Masks can be used to prevent contamination of surfaces with a droplet-spread communicable disease by reducing aerosol transmission from coughing, sneezing, or other methods (Davies, 2013). They may also stop viral spread by preventing body fluids from reaching the mouth and nose and by preventing individuals from touching their mouth and nose. Studies of respiratory infection transmission in college dorms and in cases of parents caring for a sick child show that use of a medical-grade mask does reduce the risk of influenza-like illnesses (reduction of between 35% and 51% in Aiello, 2020 and between 60% and 80% in MacIntyre, 2009).

A collaboration between researchers at several institutions from Hong Kong, the United States, and the WHO was just released investigating the amount of multiple types of viruses expelled during exhalation with and without a mask (Leung et al., 2020). Use of masks to prevent transmission of viral infection from sick individuals is called source control. The viruses investigated were coronaviruses, influenza viruses, and rhinoviruses. The strain of coronavirus was the mild, seasonal form and not the SARS-CoV-2 strain of the virus. In the study, 246 participants provided breath samples collected over 30 minutes either with or without a medical-grade surgical face mask.

The two types of infectious material examined were respiratory droplets, which are larger and fall out of the air near the source, and fine-particle aerosols, which are smaller and stay aloft in the air for longer.

Out of the total group, the researchers were able to isolate and identify the cause of the participant’s upper respiratory infection in 123 participants, and 90% of the infections were human (seasonal) coronavirus, influenza virus, or rhinovirus, with rhinovirus representing the most infections. Viral shedding was measured in nasal swabs and throat swabs, which was compared to the amount of virus in respiratory droplet samples and aerosol samples with or without a medical-grade surgical mask. Viral shedding was the highest in nasal swabs for all three viruses. The researchers then determined the number of participants who had viral RNA detected in respiratory droplets or aerosols.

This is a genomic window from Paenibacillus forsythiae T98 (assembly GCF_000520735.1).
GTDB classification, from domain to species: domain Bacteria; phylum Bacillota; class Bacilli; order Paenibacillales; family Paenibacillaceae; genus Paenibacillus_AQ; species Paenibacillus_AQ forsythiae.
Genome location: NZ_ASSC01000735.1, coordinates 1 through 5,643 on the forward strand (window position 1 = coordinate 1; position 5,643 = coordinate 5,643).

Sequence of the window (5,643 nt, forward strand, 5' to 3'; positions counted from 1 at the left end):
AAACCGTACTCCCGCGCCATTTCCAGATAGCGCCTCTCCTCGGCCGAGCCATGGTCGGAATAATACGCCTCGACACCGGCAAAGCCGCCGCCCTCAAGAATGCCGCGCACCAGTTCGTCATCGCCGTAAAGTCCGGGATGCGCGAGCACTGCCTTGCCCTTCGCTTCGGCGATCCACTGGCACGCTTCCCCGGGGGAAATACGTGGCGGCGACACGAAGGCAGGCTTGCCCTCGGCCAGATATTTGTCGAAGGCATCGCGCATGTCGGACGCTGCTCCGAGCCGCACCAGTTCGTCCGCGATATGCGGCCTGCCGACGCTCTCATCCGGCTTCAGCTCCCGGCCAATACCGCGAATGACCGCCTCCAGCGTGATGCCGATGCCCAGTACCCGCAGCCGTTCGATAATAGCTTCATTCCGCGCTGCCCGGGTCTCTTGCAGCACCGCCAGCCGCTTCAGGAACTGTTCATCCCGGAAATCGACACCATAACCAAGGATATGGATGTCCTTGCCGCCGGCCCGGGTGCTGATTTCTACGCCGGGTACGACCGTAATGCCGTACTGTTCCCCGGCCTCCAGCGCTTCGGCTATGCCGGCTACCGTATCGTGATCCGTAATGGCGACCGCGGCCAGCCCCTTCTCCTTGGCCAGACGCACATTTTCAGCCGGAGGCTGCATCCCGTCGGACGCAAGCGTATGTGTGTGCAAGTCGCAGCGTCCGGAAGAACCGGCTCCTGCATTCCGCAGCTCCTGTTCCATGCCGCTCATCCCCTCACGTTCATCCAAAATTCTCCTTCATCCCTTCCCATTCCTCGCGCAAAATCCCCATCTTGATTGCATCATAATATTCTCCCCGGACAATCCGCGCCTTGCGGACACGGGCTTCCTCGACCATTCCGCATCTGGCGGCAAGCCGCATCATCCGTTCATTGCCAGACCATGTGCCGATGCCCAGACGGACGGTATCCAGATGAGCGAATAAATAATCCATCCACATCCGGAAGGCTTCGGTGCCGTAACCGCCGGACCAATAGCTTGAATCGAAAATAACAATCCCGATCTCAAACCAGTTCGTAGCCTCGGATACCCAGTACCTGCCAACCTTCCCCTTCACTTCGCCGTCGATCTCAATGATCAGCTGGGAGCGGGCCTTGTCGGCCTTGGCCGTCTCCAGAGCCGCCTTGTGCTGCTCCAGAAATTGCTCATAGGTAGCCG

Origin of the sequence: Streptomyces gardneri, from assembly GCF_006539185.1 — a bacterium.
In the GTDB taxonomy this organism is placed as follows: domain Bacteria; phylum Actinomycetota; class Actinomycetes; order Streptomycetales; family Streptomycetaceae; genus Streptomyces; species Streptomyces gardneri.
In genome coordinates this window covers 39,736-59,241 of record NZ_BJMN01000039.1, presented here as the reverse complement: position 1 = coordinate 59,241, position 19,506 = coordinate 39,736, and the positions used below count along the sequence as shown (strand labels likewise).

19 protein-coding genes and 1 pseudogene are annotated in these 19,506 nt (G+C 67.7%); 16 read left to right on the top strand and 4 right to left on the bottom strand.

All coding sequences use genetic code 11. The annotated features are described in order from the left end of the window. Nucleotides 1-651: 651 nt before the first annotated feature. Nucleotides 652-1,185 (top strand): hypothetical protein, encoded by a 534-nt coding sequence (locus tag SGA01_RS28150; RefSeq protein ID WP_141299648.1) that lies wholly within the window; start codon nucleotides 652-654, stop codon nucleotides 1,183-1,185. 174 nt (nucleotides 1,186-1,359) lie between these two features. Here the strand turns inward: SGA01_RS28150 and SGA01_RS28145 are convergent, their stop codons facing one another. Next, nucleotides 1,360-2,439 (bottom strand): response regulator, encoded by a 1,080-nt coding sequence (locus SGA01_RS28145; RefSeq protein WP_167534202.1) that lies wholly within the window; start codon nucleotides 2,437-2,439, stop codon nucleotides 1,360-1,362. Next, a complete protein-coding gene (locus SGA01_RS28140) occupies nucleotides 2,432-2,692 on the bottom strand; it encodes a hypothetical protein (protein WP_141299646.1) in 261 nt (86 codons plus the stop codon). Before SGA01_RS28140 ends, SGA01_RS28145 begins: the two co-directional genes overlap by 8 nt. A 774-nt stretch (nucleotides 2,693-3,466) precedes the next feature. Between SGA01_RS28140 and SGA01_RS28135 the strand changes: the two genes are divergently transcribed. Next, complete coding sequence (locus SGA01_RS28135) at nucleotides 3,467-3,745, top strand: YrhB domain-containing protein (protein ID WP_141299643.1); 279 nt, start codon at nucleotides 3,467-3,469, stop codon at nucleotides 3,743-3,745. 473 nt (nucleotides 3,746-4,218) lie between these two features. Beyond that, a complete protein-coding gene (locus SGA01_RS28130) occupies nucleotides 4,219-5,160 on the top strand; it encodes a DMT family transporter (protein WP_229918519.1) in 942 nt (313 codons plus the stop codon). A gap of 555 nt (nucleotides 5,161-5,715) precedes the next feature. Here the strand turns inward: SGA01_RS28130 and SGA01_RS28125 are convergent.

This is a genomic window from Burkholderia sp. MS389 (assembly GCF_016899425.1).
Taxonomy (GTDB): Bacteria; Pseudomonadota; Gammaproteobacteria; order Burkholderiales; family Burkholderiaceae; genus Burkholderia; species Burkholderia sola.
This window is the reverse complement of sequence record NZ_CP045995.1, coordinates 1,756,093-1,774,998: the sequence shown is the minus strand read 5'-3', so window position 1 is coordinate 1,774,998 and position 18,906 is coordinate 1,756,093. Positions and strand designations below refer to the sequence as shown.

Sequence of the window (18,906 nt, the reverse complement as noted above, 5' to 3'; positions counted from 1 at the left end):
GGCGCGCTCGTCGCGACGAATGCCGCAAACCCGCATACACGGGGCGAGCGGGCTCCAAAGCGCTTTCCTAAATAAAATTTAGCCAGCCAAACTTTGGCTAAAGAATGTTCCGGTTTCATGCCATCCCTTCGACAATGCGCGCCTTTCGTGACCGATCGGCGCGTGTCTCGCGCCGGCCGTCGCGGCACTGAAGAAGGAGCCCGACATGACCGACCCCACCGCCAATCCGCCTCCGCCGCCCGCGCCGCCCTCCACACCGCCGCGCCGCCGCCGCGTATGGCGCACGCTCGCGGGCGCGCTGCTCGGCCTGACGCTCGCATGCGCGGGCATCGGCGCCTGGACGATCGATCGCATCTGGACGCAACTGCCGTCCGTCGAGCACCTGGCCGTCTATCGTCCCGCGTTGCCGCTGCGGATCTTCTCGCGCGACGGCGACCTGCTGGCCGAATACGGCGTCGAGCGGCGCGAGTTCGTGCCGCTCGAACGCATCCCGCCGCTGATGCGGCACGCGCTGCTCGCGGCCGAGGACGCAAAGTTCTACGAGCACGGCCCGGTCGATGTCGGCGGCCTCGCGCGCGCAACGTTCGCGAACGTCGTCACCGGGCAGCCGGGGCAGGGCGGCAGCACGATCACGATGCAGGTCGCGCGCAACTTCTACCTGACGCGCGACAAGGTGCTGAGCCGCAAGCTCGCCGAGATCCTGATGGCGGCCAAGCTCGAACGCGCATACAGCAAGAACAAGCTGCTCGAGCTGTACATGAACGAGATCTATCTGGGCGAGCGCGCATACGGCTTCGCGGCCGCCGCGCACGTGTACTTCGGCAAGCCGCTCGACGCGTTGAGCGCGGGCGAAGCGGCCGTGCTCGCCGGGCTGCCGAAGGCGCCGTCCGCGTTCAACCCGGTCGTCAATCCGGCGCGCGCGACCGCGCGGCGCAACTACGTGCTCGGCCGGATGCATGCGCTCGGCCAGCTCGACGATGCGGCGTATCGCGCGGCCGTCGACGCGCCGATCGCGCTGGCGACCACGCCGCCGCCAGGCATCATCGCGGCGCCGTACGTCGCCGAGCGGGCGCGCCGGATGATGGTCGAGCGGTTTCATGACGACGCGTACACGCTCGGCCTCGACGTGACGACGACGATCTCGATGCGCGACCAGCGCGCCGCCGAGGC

The values in the table marked in red were found to have a statistically significant difference in the amount of virus detected with use of a mask. The difference in the amount of virus detected was found to be statistically the same with the rest of the values.

Based on this information, the researchers concluded that seasonal coronaviruses can be transmitted in aerosols produced during normal breathing. However, even without a face mask, there were low amounts of viral shedding from people with influenza virus and seasonal coronavirus in both aerosols and respiratory droplets. This observation suggests that prolonged close contact would be required for transmission to occur, even if transmission was primarily via aerosols. The difference in the amount of virus detected with and without a surgical mask showed that masks reduced detection of influenza virus RNA in respiratory droplets and coronavirus RNA in aerosols.

The researchers stated that medical-grade, surgical face masks could prevent transmission of human coronaviruses and influenza viruses from symptomatic individuals.

There are a limited number of clinical trials investigating the efficacy of cloth masks compared to medical-grade surgical or procedural masks. Comparison of the effect of cloth masks and medical-grade masks in healthcare workers indicates that cloth masks increase the risk of infection from influenza-like-illnesses. The increase is thought to stem from a 97% rate of particle penetration with cloth masks as well as increased moisture retention observed and the frequency and effectiveness of cleaning between uses (MacIntyre et al., 2015). A negative effect from moisture retention was also observed during the previous SARS outbreak in 2003 when the use of two medical-grade masks (double-masking) increased the risk of infection from moisture, liquid diffusion, and pathogen retention.